From the early years of the Osprey Project, education has been an important aspect of the Team’s work. During her time with the Project, Diana Spencer made links with a large number of local schools, and she and other team members have taken ‘The Rutland Osprey Story’ into classrooms all over the area, and welcomed returning groups of school and college students and their teachers back to the Lyndon Reserve to see the Project in action and breeding Ospreys in Manton Bay. Since Diana’s departure to a new post in Scotland, this role has been taken over by Michelle Househam, and today I was able to join her and Project Officer Tim Mackrill on a school visit to a secondary school in Peterborough. There was just one added dimension which made this school visit extra special for me : this was the school where I spent my entire teaching career before retiring six years ago…..
We arrive at Orton Longueville School just before 3.00pm with all our ‘Osprey Paraphernalia’ ~ lap-top and projector containing the images and information, visual aids including a life-size cardboard mobile Osprey, leg-rings, books about Ospreys and Osprey T-shirts and baseball caps. We are met by a smiling Mrs Overton, my genial former colleague in the History Department, and we are soon tucking into lovely chocolate roll, tea and biscuits which she has thoughtfully provided for us. ‘I can never resist chocolate roll’, says Tim! Our presentation is an after-school activity for a group of 25 students. I think to myself ‘Well, they must be keen if they are willing to stay after school to listen to us,’ but then again maybe it’s the chocolate biscuits that are part of the attraction…..I need not have worried ~ as soon as Mrs Overton introduces us, the boys and girls (aged 12 – 15) give us their full attention and listen to us intently for almost an hour! I start things off by asking a simple question : ‘What is an Osprey?’, to which one bright boy gives an amazingly accurate response : ‘It’s a bird of prey which feeds 99% of the time on fish.’ Good answer, young man. Second question : ‘Has anyone here actually seen an Osprey?’ No hands go up. So from here on it’s a new experience for them all.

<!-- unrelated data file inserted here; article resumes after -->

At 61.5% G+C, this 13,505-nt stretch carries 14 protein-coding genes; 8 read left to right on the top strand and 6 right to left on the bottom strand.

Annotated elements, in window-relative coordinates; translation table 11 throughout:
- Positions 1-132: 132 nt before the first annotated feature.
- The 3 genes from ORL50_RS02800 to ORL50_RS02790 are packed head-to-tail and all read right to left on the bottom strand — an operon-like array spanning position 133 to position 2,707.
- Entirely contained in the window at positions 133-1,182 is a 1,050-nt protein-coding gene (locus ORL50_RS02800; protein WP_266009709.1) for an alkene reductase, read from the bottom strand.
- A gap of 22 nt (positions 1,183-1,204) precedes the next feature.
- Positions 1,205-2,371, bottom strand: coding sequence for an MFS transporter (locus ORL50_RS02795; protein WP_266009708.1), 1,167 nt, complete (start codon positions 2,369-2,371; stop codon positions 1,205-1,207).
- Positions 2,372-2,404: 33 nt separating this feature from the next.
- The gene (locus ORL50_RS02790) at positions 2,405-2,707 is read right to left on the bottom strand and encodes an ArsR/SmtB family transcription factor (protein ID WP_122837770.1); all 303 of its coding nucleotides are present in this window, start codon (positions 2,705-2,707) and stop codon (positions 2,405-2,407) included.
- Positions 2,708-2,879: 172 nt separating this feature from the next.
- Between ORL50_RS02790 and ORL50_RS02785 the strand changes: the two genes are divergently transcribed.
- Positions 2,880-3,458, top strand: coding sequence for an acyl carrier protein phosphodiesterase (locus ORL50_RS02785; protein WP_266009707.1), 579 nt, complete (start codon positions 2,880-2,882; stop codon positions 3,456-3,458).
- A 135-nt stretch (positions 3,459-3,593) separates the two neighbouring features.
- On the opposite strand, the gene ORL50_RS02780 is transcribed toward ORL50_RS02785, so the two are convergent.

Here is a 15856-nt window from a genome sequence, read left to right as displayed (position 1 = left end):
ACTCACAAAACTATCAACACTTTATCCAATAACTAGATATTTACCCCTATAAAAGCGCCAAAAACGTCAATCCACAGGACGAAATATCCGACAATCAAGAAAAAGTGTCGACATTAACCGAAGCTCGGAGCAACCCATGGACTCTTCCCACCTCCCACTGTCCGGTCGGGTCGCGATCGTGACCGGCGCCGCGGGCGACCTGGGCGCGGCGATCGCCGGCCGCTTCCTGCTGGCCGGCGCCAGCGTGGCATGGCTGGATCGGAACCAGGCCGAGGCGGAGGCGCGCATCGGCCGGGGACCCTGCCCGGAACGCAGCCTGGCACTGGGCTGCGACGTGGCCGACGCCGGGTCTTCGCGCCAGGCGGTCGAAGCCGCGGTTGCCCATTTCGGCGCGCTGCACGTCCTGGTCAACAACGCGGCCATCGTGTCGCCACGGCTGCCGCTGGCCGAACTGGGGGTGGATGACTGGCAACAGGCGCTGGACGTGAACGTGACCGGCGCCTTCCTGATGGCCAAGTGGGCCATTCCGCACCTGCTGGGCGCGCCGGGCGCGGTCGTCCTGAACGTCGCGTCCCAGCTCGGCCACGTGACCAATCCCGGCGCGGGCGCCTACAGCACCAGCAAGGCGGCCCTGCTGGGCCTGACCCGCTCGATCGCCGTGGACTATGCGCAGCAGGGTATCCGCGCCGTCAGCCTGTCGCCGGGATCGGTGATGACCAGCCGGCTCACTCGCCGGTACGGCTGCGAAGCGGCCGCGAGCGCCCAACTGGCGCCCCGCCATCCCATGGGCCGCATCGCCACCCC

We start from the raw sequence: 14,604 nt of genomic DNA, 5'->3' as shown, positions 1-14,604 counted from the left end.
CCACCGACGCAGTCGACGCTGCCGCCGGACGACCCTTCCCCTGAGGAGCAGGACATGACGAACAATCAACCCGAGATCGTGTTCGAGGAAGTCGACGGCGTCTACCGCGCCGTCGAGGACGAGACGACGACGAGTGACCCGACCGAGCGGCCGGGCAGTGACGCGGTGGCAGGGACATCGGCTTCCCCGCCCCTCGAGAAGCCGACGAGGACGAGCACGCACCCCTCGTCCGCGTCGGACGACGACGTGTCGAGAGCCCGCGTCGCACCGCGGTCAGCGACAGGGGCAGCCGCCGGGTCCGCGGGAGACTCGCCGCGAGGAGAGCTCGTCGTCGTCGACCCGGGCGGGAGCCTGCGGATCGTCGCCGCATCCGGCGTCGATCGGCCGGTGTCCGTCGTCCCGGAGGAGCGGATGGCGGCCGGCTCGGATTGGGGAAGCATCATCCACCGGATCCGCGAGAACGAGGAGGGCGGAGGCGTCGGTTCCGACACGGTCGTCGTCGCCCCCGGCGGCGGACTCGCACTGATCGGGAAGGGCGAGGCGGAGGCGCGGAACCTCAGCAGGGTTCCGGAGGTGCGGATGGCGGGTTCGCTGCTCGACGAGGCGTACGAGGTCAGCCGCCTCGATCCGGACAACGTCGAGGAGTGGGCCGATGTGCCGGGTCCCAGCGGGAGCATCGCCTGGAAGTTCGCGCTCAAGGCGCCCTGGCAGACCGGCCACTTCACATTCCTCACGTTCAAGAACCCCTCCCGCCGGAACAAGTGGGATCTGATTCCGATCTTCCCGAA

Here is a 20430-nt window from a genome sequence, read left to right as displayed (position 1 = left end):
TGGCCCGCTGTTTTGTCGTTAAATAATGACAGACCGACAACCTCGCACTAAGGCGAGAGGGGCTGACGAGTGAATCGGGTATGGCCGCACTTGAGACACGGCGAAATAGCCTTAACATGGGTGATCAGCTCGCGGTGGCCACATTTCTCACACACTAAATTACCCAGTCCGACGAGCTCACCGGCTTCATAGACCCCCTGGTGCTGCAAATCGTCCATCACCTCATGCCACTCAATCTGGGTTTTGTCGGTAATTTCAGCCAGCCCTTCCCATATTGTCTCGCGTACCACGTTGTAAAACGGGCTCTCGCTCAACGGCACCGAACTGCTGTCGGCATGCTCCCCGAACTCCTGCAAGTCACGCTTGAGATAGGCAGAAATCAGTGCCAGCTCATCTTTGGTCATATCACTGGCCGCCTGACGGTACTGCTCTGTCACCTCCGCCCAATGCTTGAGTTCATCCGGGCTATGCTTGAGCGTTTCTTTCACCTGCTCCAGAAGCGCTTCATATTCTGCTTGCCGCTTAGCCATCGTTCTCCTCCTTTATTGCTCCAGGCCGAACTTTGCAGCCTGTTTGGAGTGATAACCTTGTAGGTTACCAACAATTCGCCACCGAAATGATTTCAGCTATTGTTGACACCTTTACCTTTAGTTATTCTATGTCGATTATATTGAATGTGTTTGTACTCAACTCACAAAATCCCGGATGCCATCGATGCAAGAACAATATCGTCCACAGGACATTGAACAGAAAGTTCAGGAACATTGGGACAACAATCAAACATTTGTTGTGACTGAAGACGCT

The three of us have divided the presentation up amongst us. I haven’t actually stood in front of a class for six years, but having such a great subject as The Rutland Osprey Story to tell makes it quite a lot easier and, backed up by the pictures and graphics, including many of John Wright’s superb images and some fantastic movie sequences showing diving Ospreys catching fish, my section soon comes to an end. Tim takes over, explaining the translocation of young Ospreys in the 1990’s, and the mysteries and hazards of migration, leading to the first returns in 1999. Tim hands over to Michelle, who cleverly involves the audience by asking if anyone is 14 years of age. Several hands go up ~ she looks at one boy and says ‘Well, you’re exactly the same age as 03(97)…and he’s already a Grandad!’ Nice one Michelle, you’re a natural. Then I talk briefly about the volunteers, and tell them that there are about 150 of us, of all ages, from all walks of life, and with hundreds of different interests, skills, and parts to play. Tim concludes by showing them LIVE pictures from the webcam in Manton Bay, where the female is busy preparing the nest, and he talks briefly about what is happening in other parts of the world, where Osprey populations are being established as a direct result of the work being done here in Rutland. Tim ends by inviting everyone in the group to come over to the Lyndon Reserve one day later in the Summer Term, by which time, we hope, there will be young Ospreys in the nest for them to see. Mrs Overton says ‘Yes, we will definitely come.’
Then it’s photo time. Everyone crowds to the front of the room, and we are told to shout ‘Osprey’ after three as the shutter clicks and the flashlight goes. A girl pulls on an Osprey T-shirt for the photo, and a boy wears an Osprey baseball cap. The cardboard Osprey hovers above us. As the students gather their belongings and start to leave, one boy says to me : ‘My Dad was a pupil here when you were here.’ Fortunately I remember him too!
There are thanks all round : from Mrs Overton and the students to us, from Tim to them for being such a good audience, and especially from me to Tim and Michelle, for making the afternoon such fun and so memorable. There will be other school visits to ‘talk Ospreys’ I am sure, but this one was very special for me, and it was a privilege to be involved. Thanks Tim, thanks Michelle. Everyone loved it…and so did I.